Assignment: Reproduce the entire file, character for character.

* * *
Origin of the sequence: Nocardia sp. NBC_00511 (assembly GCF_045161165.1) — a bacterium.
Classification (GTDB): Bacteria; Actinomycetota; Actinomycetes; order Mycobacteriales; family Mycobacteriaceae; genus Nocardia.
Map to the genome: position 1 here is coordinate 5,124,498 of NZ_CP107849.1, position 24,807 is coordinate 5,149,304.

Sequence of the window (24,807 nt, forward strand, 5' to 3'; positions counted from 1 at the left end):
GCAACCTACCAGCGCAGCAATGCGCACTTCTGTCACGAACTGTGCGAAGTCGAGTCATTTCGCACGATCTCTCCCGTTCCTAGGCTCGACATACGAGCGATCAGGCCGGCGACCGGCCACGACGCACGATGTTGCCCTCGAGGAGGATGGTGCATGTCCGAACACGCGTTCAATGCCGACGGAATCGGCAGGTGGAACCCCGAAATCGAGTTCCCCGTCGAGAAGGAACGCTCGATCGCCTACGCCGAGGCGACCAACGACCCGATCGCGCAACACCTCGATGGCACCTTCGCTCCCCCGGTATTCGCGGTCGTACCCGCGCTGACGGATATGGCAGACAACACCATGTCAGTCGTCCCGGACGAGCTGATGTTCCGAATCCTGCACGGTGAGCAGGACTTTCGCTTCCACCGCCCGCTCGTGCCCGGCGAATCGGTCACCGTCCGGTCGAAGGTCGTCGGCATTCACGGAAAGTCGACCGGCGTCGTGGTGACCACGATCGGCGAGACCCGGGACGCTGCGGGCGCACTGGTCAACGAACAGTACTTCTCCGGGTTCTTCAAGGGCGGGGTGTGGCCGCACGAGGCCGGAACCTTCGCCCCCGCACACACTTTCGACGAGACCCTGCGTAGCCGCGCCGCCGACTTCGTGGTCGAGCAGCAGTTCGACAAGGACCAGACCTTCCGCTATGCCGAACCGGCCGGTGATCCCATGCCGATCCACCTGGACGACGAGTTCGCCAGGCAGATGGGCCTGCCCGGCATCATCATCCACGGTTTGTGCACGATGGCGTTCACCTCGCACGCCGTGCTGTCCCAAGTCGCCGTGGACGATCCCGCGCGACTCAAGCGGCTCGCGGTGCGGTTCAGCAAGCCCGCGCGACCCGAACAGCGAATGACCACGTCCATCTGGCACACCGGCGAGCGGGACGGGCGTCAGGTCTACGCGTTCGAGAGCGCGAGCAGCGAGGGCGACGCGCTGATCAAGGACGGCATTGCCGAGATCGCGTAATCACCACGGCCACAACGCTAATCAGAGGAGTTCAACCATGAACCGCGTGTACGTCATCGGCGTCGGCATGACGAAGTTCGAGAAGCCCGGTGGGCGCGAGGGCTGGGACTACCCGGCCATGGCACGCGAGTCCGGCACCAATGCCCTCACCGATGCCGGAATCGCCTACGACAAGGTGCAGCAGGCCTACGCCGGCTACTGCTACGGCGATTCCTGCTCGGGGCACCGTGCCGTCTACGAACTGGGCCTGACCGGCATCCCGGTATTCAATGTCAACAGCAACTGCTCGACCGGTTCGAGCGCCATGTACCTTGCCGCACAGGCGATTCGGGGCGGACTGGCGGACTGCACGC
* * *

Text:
Origin of the sequence: Nocardia sp. NBC_00511 (assembly GCF_045161165.1) — a bacterium.
Classification (GTDB): Bacteria; Actinomycetota; Actinomycetes; order Mycobacteriales; family Mycobacteriaceae; genus Nocardia.
Map to the genome: position 1 here is coordinate 5,124,498 of NZ_CP107849.1, position 24,807 is coordinate 5,149,304.

Sequence of the window (24,807 nt, forward strand, 5' to 3'; positions counted from 1 at the left end):
GCAACCTACCAGCGCAGCAATGCGCACTTCTGTCACGAACTGTGCGAAGTCGAGTCATTTCGCACGATCTCTCCCGTTCCTAGGCTCGACATACGAGCGATCAGGCCGGCGACCGGCCACGACGCACGATGTTGCCCTCGAGGAGGATGGTGCATGTCCGAACACGCGTTCAATGCCGACGGAATCGGCAGGTGGAACCCCGAAATCGAGTTCCCCGTCGAGAAGGAACGCTCGATCGCCTACGCCGAGGCGACCAACGACCCGATCGCGCAACACCTCGATGGCACCTTCGCTCCCCCGGTATTCGCGGTCGTACCCGCGCTGACGGATATGGCAGACAACACCATGTCAGTCGTCCCGGACGAGCTGATGTTCCGAATCCTGCACGGTGAGCAGGACTTTCGCTTCCACCGCCCGCTCGTGCCCGGCGAATCGGTCACCGTCCGGTCGAAGGTCGTCGGCATTCACGGAAAGTCGACCGGCGTCGTGGTGACCACGATCGGCGAGACCCGGGACGCTGCGGGCGCACTGGTCAACGAACAGTACTTCTCCGGGTTCTTCAAGGGCGGGGTGTGGCCGCACGAGGCCGGAACCTTCGCCCCCGCACACACTTTCGACGAGACCCTGCGTAGCCGCGCCGCCGACTTCGTGGTCGAGCAGCAGTTCGACAAGGACCAGACCTTCCGCTATGCCGAACCGGCCGGTGATCCCATGCCGATCCACCTGGACGACGAGTTCGCCAGGCAGATGGGCCTGCCCGGCATCATCATCCACGGTTTGTGCACGATGGCGTTCACCTCGCACGCCGTGCTGTCCCAAGTCGCCGTGGACGATCCCGCGCGACTCAAGCGGCTCGCGGTGCGGTTCAGCAAGCCCGCGCGACCCGAACAGCGAATGACCACGTCCATCTGGCACACCGGCGAGCGGGACGGGCGTCAGGTCTACGCGTTCGAGAGCGCGAGCAGCGAGGGCGACGCGCTGATCAAGGACGGCATTGCCGAGATCGCGTAATCACCACGGCCACAACGCTAATCAGAGGAGTTCAACCATGAACCGCGTGTACGTCATCGGCGTCGGCATGACGAAGTTCGAGAAGCCCGGTGGGCGCGAGGGCTGGGACTACCCGGCCATGGCACGCGAGTCCGGCACCAATGCCCTCACCGATGCCGGAATCGCCTACGACAAGGTGCAGCAGGCCTACGCCGGCTACTGCTACGGCGATTCCTGCTCGGGGCACCGTGCCGTCTACGAACTGGGCCTGACCGGCATCCCGGTATTCAATGTCAACAGCAACTGCTCGACCGGTTCGAGCGCCATGTACCTTGCCGCACAGGCGATTCGGGGCGGACTGGCGGACTGCACGC